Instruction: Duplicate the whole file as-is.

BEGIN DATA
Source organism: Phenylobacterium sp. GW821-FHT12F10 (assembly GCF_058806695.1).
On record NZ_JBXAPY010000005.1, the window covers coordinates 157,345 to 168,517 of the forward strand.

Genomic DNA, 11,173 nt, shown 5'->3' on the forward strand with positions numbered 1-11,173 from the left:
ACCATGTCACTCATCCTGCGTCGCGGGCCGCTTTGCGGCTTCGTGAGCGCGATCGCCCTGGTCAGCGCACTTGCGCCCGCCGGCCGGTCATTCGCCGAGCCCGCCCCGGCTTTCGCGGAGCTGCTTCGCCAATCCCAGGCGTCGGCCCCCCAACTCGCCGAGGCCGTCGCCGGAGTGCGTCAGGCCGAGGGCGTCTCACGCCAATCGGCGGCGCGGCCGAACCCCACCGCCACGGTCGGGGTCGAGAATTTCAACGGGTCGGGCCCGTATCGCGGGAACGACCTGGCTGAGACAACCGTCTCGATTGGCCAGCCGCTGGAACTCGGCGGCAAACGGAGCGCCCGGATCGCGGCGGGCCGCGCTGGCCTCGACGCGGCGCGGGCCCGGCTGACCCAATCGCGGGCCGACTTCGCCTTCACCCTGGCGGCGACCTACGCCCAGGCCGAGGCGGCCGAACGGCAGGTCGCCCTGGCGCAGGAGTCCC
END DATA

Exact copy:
Source organism: Phenylobacterium sp. GW821-FHT12F10 (assembly GCF_058806695.1).
On record NZ_JBXAPY010000005.1, the window covers coordinates 157,345 to 168,517 of the forward strand.

Genomic DNA, 11,173 nt, shown 5'->3' on the forward strand with positions numbered 1-11,173 from the left:
ACCATGTCACTCATCCTGCGTCGCGGGCCGCTTTGCGGCTTCGTGAGCGCGATCGCCCTGGTCAGCGCACTTGCGCCCGCCGGCCGGTCATTCGCCGAGCCCGCCCCGGCTTTCGCGGAGCTGCTTCGCCAATCCCAGGCGTCGGCCCCCCAACTCGCCGAGGCCGTCGCCGGAGTGCGTCAGGCCGAGGGCGTCTCACGCCAATCGGCGGCGCGGCCGAACCCCACCGCCACGGTCGGGGTCGAGAATTTCAACGGGTCGGGCCCGTATCGCGGGAACGACCTGGCTGAGACAACCGTCTCGATTGGCCAGCCGCTGGAACTCGGCGGCAAACGGAGCGCCCGGATCGCGGCGGGCCGCGCTGGCCTCGACGCGGCGCGGGCCCGGCTGACCCAATCGCGGGCCGACTTCGCCTTCACCCTGGCGGCGACCTACGCCCAGGCCGAGGCGGCCGAACGGCAGGTCGCCCTGGCGCAGGAGTCCC